Taylor Lacroix is currently pursuing a Master's of Social Work at Simmons. Here she shares her experience with advocating for the homeless, the incarcerated, and those with behavioral health challenges.
Tell me about the kind of work that you do.
I am currently a Senior Director at Open Sky Community Services, a large non-profit based in Worcester, Massachusetts. The agency focuses on many different areas and there are a lot of different funding sources: state funding, third party billing through insurance, grant funding, foundations, donations, and so forth. We serve a widespread population, including people with substance use disorder, justice involved individuals, and people experiencing homelessness. I also oversee crisis intervention, which involves training local police departments and first responders to respond appropriately to individuals with behavioral health needs and divert them from incarceration or unnecessary hospitalization.
How did you become interested in working in this area?
When I was younger, members of my own family had a difficult time finding resources for behavioral health needs. I learned from a young age that this is the field in which I would like to work. Coming from a position of privilege, at that time I could only imagine what other people were facing with lack of resources. In college I studied psychology and criminal justice, but afterwards I could not find a job in mental health and substance use, because everything required a master's degree. I eventually found a job at The Bridge of Central Massachusetts.
Why do you think homelessness has become such a significant problem in the United States in general, and what has contributed to homelessness in Massachusetts?
There are national systemic issues that contribute homelessness: the wage gap, folks being born into poverty, and low wages. Rents in many areas have risen since the COVID-19 pandemic, and rents in Massachusetts and especially the Boston area are particularly high. There is a trend in big cities to build luxury apartments and condos. We are not seeing as many private landlords with whom we can negotiate rents. Instead, property manager groups stick to higher rents.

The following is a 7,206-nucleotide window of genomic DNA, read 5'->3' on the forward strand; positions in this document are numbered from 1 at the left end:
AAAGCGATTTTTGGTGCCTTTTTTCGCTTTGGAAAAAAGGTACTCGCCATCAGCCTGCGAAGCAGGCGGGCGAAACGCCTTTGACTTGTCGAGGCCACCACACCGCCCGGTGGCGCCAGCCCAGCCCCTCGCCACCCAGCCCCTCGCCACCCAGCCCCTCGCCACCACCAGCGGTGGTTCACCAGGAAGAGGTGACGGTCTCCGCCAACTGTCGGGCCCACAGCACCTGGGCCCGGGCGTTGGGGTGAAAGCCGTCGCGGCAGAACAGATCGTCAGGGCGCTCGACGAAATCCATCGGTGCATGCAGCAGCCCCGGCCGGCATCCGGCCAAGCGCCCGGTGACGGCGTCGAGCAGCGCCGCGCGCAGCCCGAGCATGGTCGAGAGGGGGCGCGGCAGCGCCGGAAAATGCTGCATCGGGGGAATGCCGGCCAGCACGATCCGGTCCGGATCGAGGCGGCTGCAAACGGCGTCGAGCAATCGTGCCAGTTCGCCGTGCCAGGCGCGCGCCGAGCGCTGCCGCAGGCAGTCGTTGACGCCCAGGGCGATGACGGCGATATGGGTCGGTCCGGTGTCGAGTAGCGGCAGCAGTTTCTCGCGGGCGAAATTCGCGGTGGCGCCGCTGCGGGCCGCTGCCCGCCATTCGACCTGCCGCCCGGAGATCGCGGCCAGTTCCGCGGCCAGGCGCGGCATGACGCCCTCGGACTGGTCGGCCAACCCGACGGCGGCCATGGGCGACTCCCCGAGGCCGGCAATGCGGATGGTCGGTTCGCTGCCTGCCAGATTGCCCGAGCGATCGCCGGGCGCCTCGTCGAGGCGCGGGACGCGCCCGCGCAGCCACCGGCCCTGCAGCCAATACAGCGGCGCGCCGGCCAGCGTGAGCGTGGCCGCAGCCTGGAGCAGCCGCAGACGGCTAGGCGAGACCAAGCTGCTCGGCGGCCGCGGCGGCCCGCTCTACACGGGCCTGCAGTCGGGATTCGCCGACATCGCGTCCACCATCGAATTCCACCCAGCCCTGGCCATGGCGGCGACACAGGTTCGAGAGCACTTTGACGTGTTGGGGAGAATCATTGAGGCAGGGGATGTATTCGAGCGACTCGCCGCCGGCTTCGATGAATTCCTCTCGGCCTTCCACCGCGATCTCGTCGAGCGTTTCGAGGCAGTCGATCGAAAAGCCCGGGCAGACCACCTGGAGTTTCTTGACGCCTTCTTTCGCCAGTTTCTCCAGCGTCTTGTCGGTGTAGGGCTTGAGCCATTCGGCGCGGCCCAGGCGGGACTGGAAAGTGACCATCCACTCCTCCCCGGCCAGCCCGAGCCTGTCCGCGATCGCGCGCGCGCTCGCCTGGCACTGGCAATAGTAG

Individuals experiencing homelessness may have a harder time finding subsidized housing. For instance, people experiencing homelessness may engage in crimes of survival, such as petty theft and trespassing. Others may use substances that make them hyper-vigilant for the purposes of survival or cope with the traumas of experiencing homelessness. Once someone is charged with a crime and it is on their record, it is difficult to receive subsidies.
Why did you choose to attend Simmons?
Some of my colleagues attended Simmons and they had a very positive experience. I liked the fact that Simmons offers an online and part-time program, as I have to continue to work full-time. Simmons is clinically focused, and I appreciate that focus.
How is Simmons helping to prepare you for your career?
The Simmons program is introducing me to different theories that I can implement, such as Cognitive Behavioral Therapy (CBT), along with other interventions. Simmons does a great job focusing on self-reflection, and this is an incredibly important aspect of being a social worker. Knowing ourselves, our identity, and any implicit bias is necessary as we enter the field.
Do you have any advice for current students wanting to pursue a similar path?
Network like crazy, because this is an important part of how we can advocate for the folks we work with and it helps build relationships. Also, understand and implement work-life balance early on, and have people around you who can check-in with you; burn out is real and has become more serious since COVID-19. The work we do is very difficult, and holding onto those moments of inspiration and pockets of peace is essential.